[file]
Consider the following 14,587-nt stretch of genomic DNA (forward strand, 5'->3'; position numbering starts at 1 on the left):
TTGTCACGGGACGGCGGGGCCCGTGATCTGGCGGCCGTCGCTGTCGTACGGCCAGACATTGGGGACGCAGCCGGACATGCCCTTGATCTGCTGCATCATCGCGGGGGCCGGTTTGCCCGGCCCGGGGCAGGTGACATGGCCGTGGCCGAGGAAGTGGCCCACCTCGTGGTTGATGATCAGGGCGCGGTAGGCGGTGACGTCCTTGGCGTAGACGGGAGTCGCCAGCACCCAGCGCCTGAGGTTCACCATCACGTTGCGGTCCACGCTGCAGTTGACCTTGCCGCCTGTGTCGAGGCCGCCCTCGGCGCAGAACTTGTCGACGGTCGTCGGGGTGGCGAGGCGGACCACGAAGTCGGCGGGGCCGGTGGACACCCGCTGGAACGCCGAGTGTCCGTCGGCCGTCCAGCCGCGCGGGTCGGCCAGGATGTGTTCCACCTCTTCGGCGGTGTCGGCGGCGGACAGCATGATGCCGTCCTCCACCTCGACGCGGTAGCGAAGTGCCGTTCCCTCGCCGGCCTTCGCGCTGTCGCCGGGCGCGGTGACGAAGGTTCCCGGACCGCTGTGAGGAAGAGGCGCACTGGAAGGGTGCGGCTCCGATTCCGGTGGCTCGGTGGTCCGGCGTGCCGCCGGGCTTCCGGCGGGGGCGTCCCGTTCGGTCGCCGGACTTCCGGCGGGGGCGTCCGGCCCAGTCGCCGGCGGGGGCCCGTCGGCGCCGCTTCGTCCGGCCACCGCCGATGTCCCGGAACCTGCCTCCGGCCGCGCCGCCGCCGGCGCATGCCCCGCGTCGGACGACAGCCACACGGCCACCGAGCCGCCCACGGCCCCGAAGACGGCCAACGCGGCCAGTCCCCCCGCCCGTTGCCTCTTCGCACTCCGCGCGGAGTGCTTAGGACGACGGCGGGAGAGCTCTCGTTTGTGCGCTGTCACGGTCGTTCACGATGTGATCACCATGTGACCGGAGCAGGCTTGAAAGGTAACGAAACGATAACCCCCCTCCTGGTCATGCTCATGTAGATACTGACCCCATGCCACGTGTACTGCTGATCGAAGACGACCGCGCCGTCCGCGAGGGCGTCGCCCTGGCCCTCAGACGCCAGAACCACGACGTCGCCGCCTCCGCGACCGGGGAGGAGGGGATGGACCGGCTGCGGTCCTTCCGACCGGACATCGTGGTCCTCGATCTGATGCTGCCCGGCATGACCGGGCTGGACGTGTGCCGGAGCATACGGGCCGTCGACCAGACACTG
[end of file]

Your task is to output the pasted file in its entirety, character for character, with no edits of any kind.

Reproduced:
Consider the following 14,587-nt stretch of genomic DNA (forward strand, 5'->3'; position numbering starts at 1 on the left):
TTGTCACGGGACGGCGGGGCCCGTGATCTGGCGGCCGTCGCTGTCGTACGGCCAGACATTGGGGACGCAGCCGGACATGCCCTTGATCTGCTGCATCATCGCGGGGGCCGGTTTGCCCGGCCCGGGGCAGGTGACATGGCCGTGGCCGAGGAAGTGGCCCACCTCGTGGTTGATGATCAGGGCGCGGTAGGCGGTGACGTCCTTGGCGTAGACGGGAGTCGCCAGCACCCAGCGCCTGAGGTTCACCATCACGTTGCGGTCCACGCTGCAGTTGACCTTGCCGCCTGTGTCGAGGCCGCCCTCGGCGCAGAACTTGTCGACGGTCGTCGGGGTGGCGAGGCGGACCACGAAGTCGGCGGGGCCGGTGGACACCCGCTGGAACGCCGAGTGTCCGTCGGCCGTCCAGCCGCGCGGGTCGGCCAGGATGTGTTCCACCTCTTCGGCGGTGTCGGCGGCGGACAGCATGATGCCGTCCTCCACCTCGACGCGGTAGCGAAGTGCCGTTCCCTCGCCGGCCTTCGCGCTGTCGCCGGGCGCGGTGACGAAGGTTCCCGGACCGCTGTGAGGAAGAGGCGCACTGGAAGGGTGCGGCTCCGATTCCGGTGGCTCGGTGGTCCGGCGTGCCGCCGGGCTTCCGGCGGGGGCGTCCCGTTCGGTCGCCGGACTTCCGGCGGGGGCGTCCGGCCCAGTCGCCGGCGGGGGCCCGTCGGCGCCGCTTCGTCCGGCCACCGCCGATGTCCCGGAACCTGCCTCCGGCCGCGCCGCCGCCGGCGCATGCCCCGCGTCGGACGACAGCCACACGGCCACCGAGCCGCCCACGGCCCCGAAGACGGCCAACGCGGCCAGTCCCCCCGCCCGTTGCCTCTTCGCACTCCGCGCGGAGTGCTTAGGACGACGGCGGGAGAGCTCTCGTTTGTGCGCTGTCACGGTCGTTCACGATGTGATCACCATGTGACCGGAGCAGGCTTGAAAGGTAACGAAACGATAACCCCCCTCCTGGTCATGCTCATGTAGATACTGACCCCATGCCACGTGTACTGCTGATCGAAGACGACCGCGCCGTCCGCGAGGGCGTCGCCCTGGCCCTCAGACGCCAGAACCACGACGTCGCCGCCTCCGCGACCGGGGAGGAGGGGATGGACCGGCTGCGGTCCTTCCGACCGGACATCGTGGTCCTCGATCTGATGCTGCCCGGCATGACCGGGCTGGACGTGTGCCGGAGCATACGGGCCGTCGACCAGACACTG